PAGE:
Right now, as I'm writing, he's trying to fix our air conditioning system.  For some reason, it keeps shutting itself off with an error message "HHH" blinking in the screen indicating that the system isn't getting a sufficient supply of raw water for it's cooling.  This means that either: something is obstructing the sea-cock (possibly barnacles), the pump isn't working properly, or the system needs to be flushed out.  We can rule out the latter because we just flushed it out and turned the unit on and after 10 minutes, the error message came on again.  He's now removing the water line because it's connected to the water-maker and reconnecting it so it connects in a straight shot to the pump for the AC unit.  Hopefully that works....because we don't want to have to haul out or dive under to clean out the thru-hull.

I just realized that I have forgotten to mention our internet situation.  It's been about a month now, and we finally have steady internet coming in from our super antenna.  This antenna allows us to catch signal from more than a mile away.  We installed it a couple of weeks ago, and after much troubleshooting with the guy who programmed the system, and finagling with a marina a mile away to get their password, we're able to get a consistent connection.  It works great and I'm really happy that we invested the money in buying it because we pretty much have free internet.  For those of you who are reading this and want to order it, we got it from this guy named Dalton who runs wififorboats.com.  He was really helpful and the unit wasn't too expensive for what it is.  Though you could get it cheaper if you order all of the parts separately, for us the customer support through wififorboats was worth the extra money  (Gee, I sound like a commercial for this.  Hehehe.)

Our super antenna

Thursday, May 5, 2011

Our First Dinghy Ride

We took our sails down, a couple days ago, to inspect and store them away from UV rays and out of our way while we work on re-rigging.  It was a job that we were waiting to do because it's been so breezy all week.  We were afraid that the sails would get away from us and flog out of control, so we ended up taking them down in the middle of the night.  We had been waiting all week for the wind to die down, and it seemed the only opening we had was that night. Funny, when you want there to be wind, it's nowhere to be found, but when you want no wind, it stays at a steady 20 knots....Aeolus is a funny and playful god.  Anyhow, we took them down with little trouble and brought them to the "Irish Sail lady" to have them repaired.  Seems we only have a year left in both our staysail and our jib.  So, another thing to add to our wish list.

Frank got the dinghy started a couple days ago as well.  For some reason, our outboard was having trouble starting.  Surprise, surprise.  Seems it was because old fuel had been sitting in it for over a year. He had to drain all the fuel lines, carburetor and fuel filters, and put in new fuel.  That did the trick and we were able to take our first dinghy ride.  We even got her onto a plane, which was really fun.  Felt like we were riding a bull.  Haha!  After our ride, we added this stuff called "Seafoam," which is a fuel stabilizer,  engine/carburator cleaner, and all around magic formula that we don't expect to work, but hope it will, so that Frank doesn't have to take apart the carb and rebuild it.  Let's keep our fingers crossed.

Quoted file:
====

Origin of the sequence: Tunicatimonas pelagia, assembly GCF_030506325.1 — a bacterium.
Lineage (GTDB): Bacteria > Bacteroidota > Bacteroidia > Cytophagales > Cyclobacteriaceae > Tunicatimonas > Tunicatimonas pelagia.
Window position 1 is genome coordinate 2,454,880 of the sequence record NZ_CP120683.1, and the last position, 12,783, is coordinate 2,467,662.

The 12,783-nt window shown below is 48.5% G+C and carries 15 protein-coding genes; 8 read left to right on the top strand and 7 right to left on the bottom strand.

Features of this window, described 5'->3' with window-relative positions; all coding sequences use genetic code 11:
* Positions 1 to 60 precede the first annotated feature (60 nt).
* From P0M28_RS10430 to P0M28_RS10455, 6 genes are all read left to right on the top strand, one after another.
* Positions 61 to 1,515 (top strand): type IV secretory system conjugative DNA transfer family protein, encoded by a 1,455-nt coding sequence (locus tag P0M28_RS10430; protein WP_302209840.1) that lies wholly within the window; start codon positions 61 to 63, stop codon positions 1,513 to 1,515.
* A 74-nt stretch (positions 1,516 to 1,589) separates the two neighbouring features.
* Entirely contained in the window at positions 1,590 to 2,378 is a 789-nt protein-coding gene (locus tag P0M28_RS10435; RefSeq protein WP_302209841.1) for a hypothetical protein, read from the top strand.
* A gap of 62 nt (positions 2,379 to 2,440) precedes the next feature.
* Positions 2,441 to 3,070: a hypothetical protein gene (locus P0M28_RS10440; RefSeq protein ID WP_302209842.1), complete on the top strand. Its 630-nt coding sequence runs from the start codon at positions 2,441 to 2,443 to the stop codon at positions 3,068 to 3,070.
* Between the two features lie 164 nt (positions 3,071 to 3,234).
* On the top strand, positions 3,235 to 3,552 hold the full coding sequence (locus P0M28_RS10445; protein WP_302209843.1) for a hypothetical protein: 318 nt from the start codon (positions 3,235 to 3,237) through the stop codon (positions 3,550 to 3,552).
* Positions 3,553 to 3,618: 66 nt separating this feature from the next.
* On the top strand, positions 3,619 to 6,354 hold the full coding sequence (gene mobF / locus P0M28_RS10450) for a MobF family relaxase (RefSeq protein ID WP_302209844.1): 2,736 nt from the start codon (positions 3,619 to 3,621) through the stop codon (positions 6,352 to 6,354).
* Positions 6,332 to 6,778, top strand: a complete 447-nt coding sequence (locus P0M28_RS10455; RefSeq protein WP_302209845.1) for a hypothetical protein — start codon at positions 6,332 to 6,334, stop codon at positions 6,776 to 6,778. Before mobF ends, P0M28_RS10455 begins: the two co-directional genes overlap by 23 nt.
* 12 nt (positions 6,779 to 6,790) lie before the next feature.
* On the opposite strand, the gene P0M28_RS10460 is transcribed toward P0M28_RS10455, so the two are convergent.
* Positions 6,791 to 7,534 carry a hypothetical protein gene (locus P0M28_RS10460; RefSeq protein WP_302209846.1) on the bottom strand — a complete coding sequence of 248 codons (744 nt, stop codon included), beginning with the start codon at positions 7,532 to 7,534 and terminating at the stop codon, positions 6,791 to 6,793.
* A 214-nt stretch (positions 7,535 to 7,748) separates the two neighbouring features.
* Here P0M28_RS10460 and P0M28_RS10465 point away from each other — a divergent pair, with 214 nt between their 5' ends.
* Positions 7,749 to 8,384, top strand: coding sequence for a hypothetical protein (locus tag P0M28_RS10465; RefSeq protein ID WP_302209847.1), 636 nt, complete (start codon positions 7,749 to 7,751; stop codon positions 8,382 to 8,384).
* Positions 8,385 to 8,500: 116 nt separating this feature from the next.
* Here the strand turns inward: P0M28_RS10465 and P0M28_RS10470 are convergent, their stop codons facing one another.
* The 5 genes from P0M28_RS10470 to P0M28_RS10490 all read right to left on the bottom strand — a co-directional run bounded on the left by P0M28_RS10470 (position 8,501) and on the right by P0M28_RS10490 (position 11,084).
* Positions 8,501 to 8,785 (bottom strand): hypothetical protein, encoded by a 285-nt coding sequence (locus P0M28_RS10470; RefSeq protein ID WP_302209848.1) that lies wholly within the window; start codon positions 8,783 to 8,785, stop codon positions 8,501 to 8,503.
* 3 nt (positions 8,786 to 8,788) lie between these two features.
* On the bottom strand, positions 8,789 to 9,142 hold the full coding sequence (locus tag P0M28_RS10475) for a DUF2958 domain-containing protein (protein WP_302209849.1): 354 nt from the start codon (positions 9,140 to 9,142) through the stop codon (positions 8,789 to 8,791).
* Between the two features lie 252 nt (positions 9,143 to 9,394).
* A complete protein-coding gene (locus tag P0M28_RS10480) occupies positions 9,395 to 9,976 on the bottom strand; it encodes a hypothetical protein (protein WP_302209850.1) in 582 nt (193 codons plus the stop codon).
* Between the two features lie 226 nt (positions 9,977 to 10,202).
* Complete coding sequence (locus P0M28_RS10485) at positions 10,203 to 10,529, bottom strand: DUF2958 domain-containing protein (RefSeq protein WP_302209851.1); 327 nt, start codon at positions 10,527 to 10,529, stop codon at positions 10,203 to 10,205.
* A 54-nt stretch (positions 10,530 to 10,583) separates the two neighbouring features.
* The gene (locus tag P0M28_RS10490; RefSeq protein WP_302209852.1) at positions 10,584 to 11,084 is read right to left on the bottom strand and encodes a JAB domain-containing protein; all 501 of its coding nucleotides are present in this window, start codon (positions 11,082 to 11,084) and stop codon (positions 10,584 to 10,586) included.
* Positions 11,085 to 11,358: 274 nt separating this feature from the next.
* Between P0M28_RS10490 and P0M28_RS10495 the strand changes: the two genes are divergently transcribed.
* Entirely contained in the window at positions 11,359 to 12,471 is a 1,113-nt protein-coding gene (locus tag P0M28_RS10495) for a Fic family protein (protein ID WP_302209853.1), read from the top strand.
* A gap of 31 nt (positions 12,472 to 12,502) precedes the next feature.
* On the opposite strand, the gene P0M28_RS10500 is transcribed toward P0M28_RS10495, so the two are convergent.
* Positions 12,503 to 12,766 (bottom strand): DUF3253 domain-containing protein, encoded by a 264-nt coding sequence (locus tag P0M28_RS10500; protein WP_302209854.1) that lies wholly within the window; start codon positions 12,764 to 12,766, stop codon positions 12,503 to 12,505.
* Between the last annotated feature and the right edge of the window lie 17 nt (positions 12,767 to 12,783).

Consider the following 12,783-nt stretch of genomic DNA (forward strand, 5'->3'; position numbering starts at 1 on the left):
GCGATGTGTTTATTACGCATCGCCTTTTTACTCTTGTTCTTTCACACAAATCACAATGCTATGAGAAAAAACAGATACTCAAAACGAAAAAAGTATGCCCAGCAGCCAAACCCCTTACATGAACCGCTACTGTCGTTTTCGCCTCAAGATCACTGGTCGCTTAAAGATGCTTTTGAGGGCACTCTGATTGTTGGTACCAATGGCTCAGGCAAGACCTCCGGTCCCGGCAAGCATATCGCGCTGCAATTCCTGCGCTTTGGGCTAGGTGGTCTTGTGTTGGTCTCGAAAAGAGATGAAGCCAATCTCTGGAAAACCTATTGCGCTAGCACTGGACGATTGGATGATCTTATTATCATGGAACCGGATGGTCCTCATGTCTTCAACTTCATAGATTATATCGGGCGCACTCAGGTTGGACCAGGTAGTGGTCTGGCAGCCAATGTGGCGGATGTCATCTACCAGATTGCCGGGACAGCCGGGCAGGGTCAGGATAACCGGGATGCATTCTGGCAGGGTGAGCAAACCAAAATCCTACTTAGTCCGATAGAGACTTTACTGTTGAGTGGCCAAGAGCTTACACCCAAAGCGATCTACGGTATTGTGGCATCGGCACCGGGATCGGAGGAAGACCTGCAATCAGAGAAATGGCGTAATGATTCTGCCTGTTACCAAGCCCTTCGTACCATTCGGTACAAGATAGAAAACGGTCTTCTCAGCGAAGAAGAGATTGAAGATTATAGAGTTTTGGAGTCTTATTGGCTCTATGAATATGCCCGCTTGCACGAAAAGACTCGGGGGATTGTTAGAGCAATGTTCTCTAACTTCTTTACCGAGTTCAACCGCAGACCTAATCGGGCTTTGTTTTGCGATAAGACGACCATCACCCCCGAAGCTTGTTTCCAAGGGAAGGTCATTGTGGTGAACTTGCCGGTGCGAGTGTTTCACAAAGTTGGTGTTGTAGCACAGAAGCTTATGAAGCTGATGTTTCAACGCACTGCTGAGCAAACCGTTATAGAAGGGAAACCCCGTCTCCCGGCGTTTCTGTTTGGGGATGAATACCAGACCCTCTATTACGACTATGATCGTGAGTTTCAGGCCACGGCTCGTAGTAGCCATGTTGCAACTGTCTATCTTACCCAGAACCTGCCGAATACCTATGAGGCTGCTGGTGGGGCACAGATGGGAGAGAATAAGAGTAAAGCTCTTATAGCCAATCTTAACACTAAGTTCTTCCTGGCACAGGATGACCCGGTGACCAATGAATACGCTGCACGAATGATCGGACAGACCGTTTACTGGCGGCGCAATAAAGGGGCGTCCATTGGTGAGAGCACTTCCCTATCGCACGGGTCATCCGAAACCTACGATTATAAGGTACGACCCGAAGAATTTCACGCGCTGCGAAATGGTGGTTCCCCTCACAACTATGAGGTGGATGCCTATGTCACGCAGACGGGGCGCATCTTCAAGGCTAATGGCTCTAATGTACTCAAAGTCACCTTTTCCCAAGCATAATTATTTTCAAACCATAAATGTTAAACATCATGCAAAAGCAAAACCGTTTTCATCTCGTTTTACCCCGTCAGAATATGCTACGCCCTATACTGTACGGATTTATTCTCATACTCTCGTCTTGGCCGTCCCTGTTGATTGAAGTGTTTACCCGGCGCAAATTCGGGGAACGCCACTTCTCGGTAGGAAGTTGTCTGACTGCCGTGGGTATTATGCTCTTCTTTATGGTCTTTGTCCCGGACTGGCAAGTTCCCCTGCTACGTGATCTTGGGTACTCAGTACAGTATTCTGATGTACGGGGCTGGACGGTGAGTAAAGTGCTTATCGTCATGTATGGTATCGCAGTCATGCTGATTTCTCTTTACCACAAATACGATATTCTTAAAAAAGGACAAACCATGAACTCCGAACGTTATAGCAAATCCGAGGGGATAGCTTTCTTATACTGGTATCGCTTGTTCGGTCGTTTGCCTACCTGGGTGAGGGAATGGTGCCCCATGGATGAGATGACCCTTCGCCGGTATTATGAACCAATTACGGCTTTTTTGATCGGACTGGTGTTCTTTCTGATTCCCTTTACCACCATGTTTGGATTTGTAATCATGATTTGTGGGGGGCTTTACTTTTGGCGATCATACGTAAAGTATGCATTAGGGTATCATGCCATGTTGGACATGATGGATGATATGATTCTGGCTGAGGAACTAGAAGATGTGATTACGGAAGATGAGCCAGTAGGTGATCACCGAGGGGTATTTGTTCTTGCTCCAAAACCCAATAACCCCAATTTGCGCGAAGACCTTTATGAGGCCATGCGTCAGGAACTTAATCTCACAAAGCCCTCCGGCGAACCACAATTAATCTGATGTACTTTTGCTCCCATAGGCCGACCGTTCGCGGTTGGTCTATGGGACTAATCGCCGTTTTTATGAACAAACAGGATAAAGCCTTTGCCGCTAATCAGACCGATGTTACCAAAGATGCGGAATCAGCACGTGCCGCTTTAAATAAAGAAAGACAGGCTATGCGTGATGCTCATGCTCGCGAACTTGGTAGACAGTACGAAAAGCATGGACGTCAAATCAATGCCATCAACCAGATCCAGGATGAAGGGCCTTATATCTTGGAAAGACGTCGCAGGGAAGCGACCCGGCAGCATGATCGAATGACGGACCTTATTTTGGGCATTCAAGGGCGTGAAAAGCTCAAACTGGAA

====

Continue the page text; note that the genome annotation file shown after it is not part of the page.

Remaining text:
We're still awaiting our notarized bill of sale for or dingy as well.  Our broker screwed up royally, and failed to do the paperwork for it...good job, Tom!  His excuse for this was that he "forgot" that the boat came with a dinghy.  In the state of Florida, you aren't allowed to use any motorized vessel without registration, and in order register it, you must have an original notarized BOS and a statement of origin.  It had never been registered (because the previous owner had planned on using it in Sweden), and no one at the tag office seems to understand that, so they're making us jump through hoops just to get the damn thing registered.  Not only that, but Tom has misinformed us several times concerning the process, and we have ended up going to the agency three times with no success.  Apparently, Tom was being lazy about contacting the previous owner, and forged some fake documents (using Photoshop) which of course, the agency refused to accept.  It is now still in the process of being "taken care of," which he should've done over a month ago.  It's ridiculous how someone can take a 10% cut from the sale, and still fail to do something as simple as getting your paperwork straightened out.  It sucks because every time we use it, we are risking getting a ticket for having an unregistered boat until we get the notarized form from this guy in Sweden.  Now, you tell me, after you sold your boat and took a 50% loss on the price from when you bought it a year ago, would you prioritize going to a notary office to get the thieving bastard new owners (aka-us) the correct paperwork?  Frank says if he gets a ticket for using the dinghy, he is just going to send it to the broker to pay... seems fair enough to me.